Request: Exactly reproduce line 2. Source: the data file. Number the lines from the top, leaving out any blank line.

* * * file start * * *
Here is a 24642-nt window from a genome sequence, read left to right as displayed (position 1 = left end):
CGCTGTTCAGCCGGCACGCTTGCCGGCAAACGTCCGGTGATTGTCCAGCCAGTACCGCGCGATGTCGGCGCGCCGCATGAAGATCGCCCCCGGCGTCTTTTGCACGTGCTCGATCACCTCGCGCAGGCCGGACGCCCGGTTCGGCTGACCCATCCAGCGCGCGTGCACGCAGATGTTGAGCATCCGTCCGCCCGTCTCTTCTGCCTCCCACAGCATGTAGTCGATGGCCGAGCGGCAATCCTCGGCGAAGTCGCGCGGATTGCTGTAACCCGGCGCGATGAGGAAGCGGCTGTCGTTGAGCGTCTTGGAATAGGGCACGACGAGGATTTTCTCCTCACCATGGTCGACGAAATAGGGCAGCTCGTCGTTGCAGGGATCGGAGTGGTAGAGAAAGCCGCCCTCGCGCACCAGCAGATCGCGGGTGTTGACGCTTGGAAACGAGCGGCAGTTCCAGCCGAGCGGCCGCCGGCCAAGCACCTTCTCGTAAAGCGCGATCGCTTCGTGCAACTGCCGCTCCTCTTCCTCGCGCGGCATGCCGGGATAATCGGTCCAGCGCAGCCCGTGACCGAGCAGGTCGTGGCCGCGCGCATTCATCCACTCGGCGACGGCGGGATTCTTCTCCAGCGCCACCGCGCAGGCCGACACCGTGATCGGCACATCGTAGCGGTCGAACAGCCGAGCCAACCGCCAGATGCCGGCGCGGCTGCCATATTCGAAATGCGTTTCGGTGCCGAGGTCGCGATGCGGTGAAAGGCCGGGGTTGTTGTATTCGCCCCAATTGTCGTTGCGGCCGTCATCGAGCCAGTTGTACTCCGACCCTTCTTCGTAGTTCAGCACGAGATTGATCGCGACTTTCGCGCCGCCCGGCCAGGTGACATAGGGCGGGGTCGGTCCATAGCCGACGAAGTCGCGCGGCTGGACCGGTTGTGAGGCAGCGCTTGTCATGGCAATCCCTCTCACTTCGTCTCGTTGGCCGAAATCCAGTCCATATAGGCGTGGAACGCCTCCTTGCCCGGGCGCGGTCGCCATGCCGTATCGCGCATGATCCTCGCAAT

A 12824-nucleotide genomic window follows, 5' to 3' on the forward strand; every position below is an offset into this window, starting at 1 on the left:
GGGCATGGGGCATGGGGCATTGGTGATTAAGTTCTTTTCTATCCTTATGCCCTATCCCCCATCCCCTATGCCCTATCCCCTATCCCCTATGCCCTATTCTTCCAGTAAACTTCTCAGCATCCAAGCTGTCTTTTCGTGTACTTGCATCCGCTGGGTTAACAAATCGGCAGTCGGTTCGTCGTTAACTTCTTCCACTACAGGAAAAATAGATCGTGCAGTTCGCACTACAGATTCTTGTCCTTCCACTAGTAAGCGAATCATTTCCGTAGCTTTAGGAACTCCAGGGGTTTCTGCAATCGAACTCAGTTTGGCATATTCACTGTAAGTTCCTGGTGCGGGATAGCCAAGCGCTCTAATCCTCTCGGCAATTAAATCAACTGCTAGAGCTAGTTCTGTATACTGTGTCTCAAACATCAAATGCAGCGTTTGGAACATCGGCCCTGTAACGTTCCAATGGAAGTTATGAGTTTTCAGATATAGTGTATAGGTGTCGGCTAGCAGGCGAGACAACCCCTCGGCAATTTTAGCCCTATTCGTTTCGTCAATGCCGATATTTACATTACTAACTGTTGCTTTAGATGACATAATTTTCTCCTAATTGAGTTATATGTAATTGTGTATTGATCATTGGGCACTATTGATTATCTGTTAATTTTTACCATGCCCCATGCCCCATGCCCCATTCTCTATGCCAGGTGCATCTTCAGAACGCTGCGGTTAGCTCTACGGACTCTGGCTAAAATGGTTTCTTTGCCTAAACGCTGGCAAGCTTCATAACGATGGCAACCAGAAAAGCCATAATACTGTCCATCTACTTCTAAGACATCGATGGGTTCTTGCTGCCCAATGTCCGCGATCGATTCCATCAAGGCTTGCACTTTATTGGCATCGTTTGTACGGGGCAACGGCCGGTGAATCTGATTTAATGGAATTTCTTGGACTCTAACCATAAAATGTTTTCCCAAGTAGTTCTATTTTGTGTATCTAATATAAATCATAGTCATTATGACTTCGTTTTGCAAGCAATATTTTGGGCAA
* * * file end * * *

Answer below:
CGCTGTTCAGCCGGCACGCTTGCCGGCAAACGTCCGGTGATTGTCCAGCCAGTACCGCGCGATGTCGGCGCGCCGCATGAAGATCGCCCCCGGCGTCTTTTGCACGTGCTCGATCACCTCGCGCAGGCCGGACGCCCGGTTCGGCTGACCCATCCAGCGCGCGTGCACGCAGATGTTGAGCATCCGTCCGCCCGTCTCTTCTGCCTCCCACAGCATGTAGTCGATGGCCGAGCGGCAATCCTCGGCGAAGTCGCGCGGATTGCTGTAACCCGGCGCGATGAGGAAGCGGCTGTCGTTGAGCGTCTTGGAATAGGGCACGACGAGGATTTTCTCCTCACCATGGTCGACGAAATAGGGCAGCTCGTCGTTGCAGGGATCGGAGTGGTAGAGAAAGCCGCCCTCGCGCACCAGCAGATCGCGGGTGTTGACGCTTGGAAACGAGCGGCAGTTCCAGCCGAGCGGCCGCCGGCCAAGCACCTTCTCGTAAAGCGCGATCGCTTCGTGCAACTGCCGCTCCTCTTCCTCGCGCGGCATGCCGGGATAATCGGTCCAGCGCAGCCCGTGACCGAGCAGGTCGTGGCCGCGCGCATTCATCCACTCGGCGACGGCGGGATTCTTCTCCAGCGCCACCGCGCAGGCCGACACCGTGATCGGCACATCGTAGCGGTCGAACAGCCGAGCCAACCGCCAGATGCCGGCGCGGCTGCCATATTCGAAATGCGTTTCGGTGCCGAGGTCGCGATGCGGTGAAAGGCCGGGGTTGTTGTATTCGCCCCAATTGTCGTTGCGGCCGTCATCGAGCCAGTTGTACTCCGACCCTTCTTCGTAGTTCAGCACGAGATTGATCGCGACTTTCGCGCCGCCCGGCCAGGTGACATAGGGCGGGGTCGGTCCATAGCCGACGAAGTCGCGCGGCTGGACCGGTTGTGAGGCAGCGCTTGTCATGGCAATCCCTCTCACTTCGTCTCGTTGGCCGAAATCCAGTCCATATAGGCGTGGAACGCCTCCTTGCCCGGGCGCGGTCGCCATGCCGTATCGCGCATGATCCTCGCAAT